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Parents, teachers (in Palo Alto) give mixed reviews to new math text (Everyday Math)
Palo Alto Online ^ | May 10, 2010 | Chris Kenrick

Posted on 05/13/2010 1:52:51 PM PDT by reaganaut1

Palo Alto's new elementary school math curriculum gets mixed reviews from parents, according to results of a recent survey.

A survey of teachers also found disagreement as to the new program's effectiveness and ease of use.

Fifty-five percent of teachers responding to the survey agreed with the statement, "I have found the Everyday Math materials to be an improvement to our elementary math program," while 45 percent disagreed.

A greater number of parents (52 percent) are regularly helping their children with math homework than a year ago (46 percent), according to the 472 parents who responded to the 2010 Elementary School Math Survey.

And parents who felt the math homework materials to be confusing went from 5 percent to 13 percent.

Nearly half the parents who took the survey added individual comments, and they were overwhelmingly negative.

However, there was no change from last year in the percentage of parents who feel their children need extra help in math (27 percent).

Fifty percent, down from 57 percent a year ago, now give their children outside school math support; 12 percent, down from 17 percent, now use private math programs; and 35 percent, down from 46 percent, use supplemental math material.

This year's survey follows last fall's adoption of the controversial Everyday Mathematics textbook series in Palo Alto's 12 elementary schools.

The textbook was adopted by the school board 13 months ago on a contentious 3-2 vote, backing the enthusiastic recommendation of a teacher-dominated textbook-selection panel over a petition signed by more than 700 residents opposing Everyday Mathematics.

This year's online math survey garnered only an 11 percent response rate from elementary parents, as opposed to a 27 percent response rate in 2009.

(Excerpt) Read more at ...

TOPICS: Education
KEYWORDS: everydaymath; math; matheducation; paloalto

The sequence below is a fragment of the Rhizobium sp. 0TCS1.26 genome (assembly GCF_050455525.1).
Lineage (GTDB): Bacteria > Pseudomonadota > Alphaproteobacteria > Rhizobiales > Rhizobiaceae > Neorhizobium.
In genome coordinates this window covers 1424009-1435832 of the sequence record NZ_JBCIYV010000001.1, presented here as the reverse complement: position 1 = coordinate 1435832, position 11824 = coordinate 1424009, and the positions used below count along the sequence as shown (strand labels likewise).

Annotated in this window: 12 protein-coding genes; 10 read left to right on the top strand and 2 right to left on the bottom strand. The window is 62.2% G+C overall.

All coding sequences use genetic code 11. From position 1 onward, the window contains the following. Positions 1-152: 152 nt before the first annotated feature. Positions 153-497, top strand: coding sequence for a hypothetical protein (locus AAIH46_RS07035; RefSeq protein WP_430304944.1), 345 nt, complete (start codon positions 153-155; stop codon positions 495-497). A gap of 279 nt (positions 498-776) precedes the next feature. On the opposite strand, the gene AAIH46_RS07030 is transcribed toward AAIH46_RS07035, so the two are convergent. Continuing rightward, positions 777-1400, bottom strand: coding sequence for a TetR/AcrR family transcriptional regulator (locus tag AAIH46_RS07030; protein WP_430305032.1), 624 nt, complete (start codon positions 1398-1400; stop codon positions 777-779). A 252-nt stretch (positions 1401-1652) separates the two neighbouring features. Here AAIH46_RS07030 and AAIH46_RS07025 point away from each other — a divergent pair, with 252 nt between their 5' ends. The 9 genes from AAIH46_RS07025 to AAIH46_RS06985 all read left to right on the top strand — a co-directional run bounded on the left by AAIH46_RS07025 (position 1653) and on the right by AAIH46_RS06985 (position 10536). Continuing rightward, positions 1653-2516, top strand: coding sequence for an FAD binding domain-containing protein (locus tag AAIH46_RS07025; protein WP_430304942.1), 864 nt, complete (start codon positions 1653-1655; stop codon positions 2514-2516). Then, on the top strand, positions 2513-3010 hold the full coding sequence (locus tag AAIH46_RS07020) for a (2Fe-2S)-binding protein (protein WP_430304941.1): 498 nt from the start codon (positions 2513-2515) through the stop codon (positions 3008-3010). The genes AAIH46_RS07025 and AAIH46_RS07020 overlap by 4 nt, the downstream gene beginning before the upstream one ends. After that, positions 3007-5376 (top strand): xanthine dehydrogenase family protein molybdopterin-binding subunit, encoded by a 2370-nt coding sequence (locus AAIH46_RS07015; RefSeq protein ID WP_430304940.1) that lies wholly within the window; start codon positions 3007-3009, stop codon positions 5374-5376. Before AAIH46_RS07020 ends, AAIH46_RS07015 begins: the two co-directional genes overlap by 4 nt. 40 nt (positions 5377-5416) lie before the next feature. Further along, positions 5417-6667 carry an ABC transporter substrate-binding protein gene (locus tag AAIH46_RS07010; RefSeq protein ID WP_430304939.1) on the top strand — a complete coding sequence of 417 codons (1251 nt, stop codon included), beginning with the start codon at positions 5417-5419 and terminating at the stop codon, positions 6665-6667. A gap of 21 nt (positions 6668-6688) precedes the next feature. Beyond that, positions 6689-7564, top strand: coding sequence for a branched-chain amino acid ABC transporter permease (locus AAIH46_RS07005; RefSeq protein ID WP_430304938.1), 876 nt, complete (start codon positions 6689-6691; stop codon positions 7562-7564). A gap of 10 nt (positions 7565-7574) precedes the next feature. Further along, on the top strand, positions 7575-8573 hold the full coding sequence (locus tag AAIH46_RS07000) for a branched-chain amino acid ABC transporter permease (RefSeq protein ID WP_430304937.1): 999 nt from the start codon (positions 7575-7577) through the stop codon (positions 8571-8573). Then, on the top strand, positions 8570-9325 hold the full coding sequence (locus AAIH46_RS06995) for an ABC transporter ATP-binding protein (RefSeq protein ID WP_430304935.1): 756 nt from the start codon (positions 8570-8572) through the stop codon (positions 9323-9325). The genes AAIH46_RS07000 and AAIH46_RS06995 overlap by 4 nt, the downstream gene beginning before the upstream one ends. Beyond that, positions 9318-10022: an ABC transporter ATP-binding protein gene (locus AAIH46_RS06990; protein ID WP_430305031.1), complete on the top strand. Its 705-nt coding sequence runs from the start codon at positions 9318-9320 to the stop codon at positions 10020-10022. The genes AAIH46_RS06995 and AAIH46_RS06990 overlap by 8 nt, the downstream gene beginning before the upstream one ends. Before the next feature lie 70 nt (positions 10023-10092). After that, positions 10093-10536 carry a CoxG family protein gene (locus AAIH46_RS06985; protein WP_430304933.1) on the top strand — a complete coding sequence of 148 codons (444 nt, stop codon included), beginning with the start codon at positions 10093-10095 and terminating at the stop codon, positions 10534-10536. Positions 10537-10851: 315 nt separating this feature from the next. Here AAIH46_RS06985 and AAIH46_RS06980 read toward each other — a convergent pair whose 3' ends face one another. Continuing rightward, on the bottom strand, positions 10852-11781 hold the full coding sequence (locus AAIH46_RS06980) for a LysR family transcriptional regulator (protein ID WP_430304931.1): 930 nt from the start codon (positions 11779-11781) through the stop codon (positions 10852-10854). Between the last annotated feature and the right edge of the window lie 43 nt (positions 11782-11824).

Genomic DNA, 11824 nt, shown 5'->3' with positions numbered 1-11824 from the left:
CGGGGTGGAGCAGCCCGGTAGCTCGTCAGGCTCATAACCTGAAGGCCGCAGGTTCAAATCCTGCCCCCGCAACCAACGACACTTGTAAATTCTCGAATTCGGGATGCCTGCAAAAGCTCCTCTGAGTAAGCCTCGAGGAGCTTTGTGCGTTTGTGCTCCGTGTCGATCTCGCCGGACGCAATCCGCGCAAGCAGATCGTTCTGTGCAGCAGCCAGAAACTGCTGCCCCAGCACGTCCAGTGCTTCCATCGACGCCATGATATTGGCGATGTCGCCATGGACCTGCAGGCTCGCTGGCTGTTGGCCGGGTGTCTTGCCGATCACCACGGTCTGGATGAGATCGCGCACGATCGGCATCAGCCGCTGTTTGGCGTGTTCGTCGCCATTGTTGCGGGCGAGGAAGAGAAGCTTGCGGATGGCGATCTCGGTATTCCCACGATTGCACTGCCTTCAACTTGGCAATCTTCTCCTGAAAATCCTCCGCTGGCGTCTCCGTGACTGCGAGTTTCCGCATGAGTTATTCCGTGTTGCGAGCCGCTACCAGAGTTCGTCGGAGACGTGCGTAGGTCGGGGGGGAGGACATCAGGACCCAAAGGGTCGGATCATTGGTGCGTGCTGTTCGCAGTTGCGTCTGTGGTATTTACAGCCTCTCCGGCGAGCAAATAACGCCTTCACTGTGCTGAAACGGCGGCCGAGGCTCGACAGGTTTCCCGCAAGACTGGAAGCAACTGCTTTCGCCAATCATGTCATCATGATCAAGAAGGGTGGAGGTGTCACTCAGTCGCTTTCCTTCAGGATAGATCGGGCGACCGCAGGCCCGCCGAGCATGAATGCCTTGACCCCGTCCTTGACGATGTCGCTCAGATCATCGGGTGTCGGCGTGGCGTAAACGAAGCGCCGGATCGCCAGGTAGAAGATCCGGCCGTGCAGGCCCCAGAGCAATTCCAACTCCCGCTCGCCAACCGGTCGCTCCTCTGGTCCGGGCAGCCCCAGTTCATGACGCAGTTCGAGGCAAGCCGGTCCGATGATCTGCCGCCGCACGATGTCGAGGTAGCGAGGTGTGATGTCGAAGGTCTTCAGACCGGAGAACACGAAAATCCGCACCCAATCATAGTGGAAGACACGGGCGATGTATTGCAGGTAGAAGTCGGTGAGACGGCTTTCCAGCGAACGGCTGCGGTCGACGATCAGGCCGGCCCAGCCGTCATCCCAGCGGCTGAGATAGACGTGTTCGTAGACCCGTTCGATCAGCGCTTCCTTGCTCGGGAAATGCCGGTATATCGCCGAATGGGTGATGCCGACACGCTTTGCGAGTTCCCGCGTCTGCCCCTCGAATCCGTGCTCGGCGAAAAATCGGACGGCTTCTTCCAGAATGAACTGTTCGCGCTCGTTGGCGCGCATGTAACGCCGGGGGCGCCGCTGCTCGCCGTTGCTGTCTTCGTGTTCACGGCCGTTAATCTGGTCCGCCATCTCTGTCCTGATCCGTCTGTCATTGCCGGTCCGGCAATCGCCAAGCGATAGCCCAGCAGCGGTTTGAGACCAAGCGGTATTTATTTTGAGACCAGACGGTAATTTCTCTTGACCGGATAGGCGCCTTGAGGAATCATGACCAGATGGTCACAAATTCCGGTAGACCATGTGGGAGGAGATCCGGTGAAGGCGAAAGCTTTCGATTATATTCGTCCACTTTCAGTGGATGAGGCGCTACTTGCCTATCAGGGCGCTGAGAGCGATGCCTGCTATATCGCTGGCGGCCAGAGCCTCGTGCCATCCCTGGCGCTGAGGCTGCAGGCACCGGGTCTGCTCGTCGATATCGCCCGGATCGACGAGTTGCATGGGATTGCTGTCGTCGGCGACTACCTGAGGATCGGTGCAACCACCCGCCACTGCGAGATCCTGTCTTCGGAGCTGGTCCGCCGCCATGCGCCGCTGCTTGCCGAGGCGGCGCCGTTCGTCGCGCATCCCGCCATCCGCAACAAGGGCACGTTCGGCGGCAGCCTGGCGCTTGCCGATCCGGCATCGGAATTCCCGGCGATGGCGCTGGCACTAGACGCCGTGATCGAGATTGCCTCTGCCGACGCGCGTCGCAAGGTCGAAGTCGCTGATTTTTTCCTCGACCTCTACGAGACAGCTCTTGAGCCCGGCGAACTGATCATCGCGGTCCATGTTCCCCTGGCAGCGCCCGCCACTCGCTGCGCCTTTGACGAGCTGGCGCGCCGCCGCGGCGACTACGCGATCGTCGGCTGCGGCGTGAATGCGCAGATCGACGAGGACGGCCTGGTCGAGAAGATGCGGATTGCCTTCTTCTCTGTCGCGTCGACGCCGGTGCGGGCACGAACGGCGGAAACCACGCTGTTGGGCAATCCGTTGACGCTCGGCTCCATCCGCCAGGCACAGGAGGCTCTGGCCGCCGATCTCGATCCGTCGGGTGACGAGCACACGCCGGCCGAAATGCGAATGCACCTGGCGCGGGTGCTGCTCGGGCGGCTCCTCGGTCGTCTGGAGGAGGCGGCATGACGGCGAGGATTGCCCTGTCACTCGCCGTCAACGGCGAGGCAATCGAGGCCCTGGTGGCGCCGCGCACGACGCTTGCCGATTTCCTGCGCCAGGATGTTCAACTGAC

Palo Alto is the home of Stanford Universities and many tech companies. The parents who respond to public school surveys may be leftists, but they are mostly smart leftists who know a lot of math. There were 205 (!) comments, mostly critical, on the introduction of EDM on the survey .

Here is comment 204:

"I have sought private tutoring for myself into what Everyday Math is, it's educational philosophy and content. I am not a fan. I use supplemental programs for my kids as a result. As a Mathematician I can tell you that there are errors in the homework assignments. I am forced to have my children address the differences among the expected answer, the intended question and the underlying Mathematical concept. Those three things should work in concert and not ever be in conflict. I have given up on pointing these things out to the teachers who recognize the problem. The most amazing response I got was from the principal who said the schools were teaching the kids to make judgements. In that particular case the homework question posed a question that was not Mathematically valid. The nature of the program seems to force teachers and administrators alike to use the program as given and not to make such judgements. Sad since we have such great teachers."

Parents who support the government school monopoly and elect Democrats get they voted for, good and hard.

1 posted on 05/13/2010 1:52:51 PM PDT by reaganaut1
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To: reaganaut1

Palo Alto paretns are mostly elite Leftists, forced to deal with public school teachers who are obedient liberals. So it is infinitely tedious for them to constantly have to explain that the liberal obedience training the teachers have to obey is NOT for their Leftist children, who are to be groomed into liberal controllers, not obeyers.

You have no idea how annoying this is for them.

2 posted on 05/13/2010 2:06:50 PM PDT by Talisker (When you find a turtle on top of a fence post, you can be damn sure it didn't get there on it's own.)
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To: reaganaut1

The following quotes are from “Everyday” materials of a few years back.

The Everyday series is written not for the student but for the teacher.
“Perhaps the single greatest difference between Everyday Mathematics and other programs is that Everyday Mathematics is written for the teacher rather than focused on a student textbook.” (Grades K-3 Teacher’s Reference Manual, page 8)